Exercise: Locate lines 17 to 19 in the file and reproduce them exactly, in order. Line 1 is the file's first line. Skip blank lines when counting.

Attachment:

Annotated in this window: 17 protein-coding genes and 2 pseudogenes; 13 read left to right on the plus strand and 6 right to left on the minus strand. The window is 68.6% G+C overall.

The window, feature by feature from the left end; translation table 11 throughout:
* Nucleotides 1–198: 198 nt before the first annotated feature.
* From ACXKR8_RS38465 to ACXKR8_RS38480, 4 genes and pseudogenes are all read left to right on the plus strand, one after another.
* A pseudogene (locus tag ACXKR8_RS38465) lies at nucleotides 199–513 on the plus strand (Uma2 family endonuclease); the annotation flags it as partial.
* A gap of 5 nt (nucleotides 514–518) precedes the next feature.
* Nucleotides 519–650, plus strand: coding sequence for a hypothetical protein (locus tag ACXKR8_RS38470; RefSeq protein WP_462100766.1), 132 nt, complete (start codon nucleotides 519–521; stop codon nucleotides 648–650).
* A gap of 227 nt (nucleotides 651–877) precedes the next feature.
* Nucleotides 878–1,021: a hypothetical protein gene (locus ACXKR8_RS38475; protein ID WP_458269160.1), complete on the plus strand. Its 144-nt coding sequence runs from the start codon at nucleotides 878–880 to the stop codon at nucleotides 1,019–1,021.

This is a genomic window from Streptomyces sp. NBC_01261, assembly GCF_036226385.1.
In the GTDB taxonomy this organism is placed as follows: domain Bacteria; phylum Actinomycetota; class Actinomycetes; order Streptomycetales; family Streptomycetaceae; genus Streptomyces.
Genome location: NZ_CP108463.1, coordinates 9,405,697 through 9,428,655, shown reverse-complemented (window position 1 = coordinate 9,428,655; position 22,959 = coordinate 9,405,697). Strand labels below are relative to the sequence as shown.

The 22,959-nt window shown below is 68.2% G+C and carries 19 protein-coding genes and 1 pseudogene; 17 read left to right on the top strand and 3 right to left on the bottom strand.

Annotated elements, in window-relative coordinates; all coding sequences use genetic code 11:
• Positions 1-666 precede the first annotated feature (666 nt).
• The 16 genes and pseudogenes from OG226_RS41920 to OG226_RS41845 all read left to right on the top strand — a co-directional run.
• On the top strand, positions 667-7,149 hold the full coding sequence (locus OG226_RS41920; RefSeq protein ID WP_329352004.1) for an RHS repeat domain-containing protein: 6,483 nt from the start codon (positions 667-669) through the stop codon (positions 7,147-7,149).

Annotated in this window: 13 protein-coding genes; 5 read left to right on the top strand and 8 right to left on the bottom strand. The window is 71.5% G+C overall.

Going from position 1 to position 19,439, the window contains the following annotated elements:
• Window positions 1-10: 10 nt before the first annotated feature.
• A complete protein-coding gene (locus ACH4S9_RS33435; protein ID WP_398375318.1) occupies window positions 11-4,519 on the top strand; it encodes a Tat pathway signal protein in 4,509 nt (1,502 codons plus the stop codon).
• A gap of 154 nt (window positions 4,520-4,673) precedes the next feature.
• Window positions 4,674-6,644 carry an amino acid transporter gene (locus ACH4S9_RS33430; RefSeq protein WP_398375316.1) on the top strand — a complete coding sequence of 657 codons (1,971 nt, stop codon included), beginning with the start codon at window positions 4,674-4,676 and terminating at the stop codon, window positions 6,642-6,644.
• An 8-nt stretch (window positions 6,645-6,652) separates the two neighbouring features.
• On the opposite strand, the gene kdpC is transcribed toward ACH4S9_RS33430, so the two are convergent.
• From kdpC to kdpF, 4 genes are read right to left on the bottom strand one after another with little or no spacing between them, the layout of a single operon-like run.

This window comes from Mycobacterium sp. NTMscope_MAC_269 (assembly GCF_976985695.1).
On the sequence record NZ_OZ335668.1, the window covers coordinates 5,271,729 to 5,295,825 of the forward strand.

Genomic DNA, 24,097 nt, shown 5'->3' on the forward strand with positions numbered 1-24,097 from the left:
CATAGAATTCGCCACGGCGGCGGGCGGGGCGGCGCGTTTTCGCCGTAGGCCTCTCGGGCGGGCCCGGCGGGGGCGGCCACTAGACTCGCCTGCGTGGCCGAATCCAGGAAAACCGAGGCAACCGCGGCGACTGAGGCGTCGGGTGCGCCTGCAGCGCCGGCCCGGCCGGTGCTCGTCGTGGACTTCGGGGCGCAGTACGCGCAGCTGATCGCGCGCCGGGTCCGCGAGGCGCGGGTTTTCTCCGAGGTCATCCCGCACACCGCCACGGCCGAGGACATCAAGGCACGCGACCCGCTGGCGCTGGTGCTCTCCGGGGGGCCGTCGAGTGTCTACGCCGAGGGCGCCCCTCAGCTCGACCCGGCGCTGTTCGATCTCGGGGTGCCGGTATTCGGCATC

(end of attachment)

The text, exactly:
• On the top strand, positions 667-7,149 hold the full coding sequence (locus OG226_RS41920; RefSeq protein ID WP_329352004.1) for an RHS repeat domain-containing protein: 6,483 nt from the start codon (positions 667-669) through the stop codon (positions 7,147-7,149).

Annotated in this window: 13 protein-coding genes; 5 read left to right on the top strand and 8 right to left on the bottom strand. The window is 71.5% G+C overall.

Going from position 1 to position 19,439, the window contains the following annotated elements: